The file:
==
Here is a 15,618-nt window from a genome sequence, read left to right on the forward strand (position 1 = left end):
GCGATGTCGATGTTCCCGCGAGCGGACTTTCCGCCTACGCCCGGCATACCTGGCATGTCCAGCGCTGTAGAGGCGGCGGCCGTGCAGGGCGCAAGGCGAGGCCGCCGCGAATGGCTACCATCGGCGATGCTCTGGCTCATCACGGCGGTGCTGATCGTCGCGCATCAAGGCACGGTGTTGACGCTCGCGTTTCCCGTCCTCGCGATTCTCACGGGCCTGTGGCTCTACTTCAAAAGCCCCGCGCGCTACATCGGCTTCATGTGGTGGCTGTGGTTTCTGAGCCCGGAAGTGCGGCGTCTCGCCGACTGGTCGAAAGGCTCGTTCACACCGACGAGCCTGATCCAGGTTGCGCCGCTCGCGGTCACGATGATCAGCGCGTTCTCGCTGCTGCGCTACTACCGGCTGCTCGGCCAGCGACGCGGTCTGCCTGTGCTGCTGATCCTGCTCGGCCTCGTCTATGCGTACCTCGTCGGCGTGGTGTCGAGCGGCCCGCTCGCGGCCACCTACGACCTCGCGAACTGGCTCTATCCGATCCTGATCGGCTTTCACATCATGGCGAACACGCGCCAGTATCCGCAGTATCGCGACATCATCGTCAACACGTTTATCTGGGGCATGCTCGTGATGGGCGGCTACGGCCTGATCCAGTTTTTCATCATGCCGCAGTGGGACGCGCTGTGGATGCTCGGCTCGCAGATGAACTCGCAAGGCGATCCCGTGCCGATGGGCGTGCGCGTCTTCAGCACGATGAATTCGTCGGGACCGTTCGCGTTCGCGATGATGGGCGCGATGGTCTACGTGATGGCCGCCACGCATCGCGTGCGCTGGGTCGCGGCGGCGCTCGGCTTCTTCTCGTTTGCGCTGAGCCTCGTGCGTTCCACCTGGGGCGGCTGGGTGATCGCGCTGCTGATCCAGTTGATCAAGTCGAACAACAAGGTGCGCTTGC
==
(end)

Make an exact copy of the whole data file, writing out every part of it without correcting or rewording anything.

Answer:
Here is a 15,618-nt window from a genome sequence, read left to right on the forward strand (position 1 = left end):
GCGATGTCGATGTTCCCGCGAGCGGACTTTCCGCCTACGCCCGGCATACCTGGCATGTCCAGCGCTGTAGAGGCGGCGGCCGTGCAGGGCGCAAGGCGAGGCCGCCGCGAATGGCTACCATCGGCGATGCTCTGGCTCATCACGGCGGTGCTGATCGTCGCGCATCAAGGCACGGTGTTGACGCTCGCGTTTCCCGTCCTCGCGATTCTCACGGGCCTGTGGCTCTACTTCAAAAGCCCCGCGCGCTACATCGGCTTCATGTGGTGGCTGTGGTTTCTGAGCCCGGAAGTGCGGCGTCTCGCCGACTGGTCGAAAGGCTCGTTCACACCGACGAGCCTGATCCAGGTTGCGCCGCTCGCGGTCACGATGATCAGCGCGTTCTCGCTGCTGCGCTACTACCGGCTGCTCGGCCAGCGACGCGGTCTGCCTGTGCTGCTGATCCTGCTCGGCCTCGTCTATGCGTACCTCGTCGGCGTGGTGTCGAGCGGCCCGCTCGCGGCCACCTACGACCTCGCGAACTGGCTCTATCCGATCCTGATCGGCTTTCACATCATGGCGAACACGCGCCAGTATCCGCAGTATCGCGACATCATCGTCAACACGTTTATCTGGGGCATGCTCGTGATGGGCGGCTACGGCCTGATCCAGTTTTTCATCATGCCGCAGTGGGACGCGCTGTGGATGCTCGGCTCGCAGATGAACTCGCAAGGCGATCCCGTGCCGATGGGCGTGCGCGTCTTCAGCACGATGAATTCGTCGGGACCGTTCGCGTTCGCGATGATGGGCGCGATGGTCTACGTGATGGCCGCCACGCATCGCGTGCGCTGGGTCGCGGCGGCGCTCGGCTTCTTCTCGTTTGCGCTGAGCCTCGTGCGTTCCACCTGGGGCGGCTGGGTGATCGCGCTGCTGATCCAGTTGATCAAGTCGAACAACAAGGTGCGCTTGC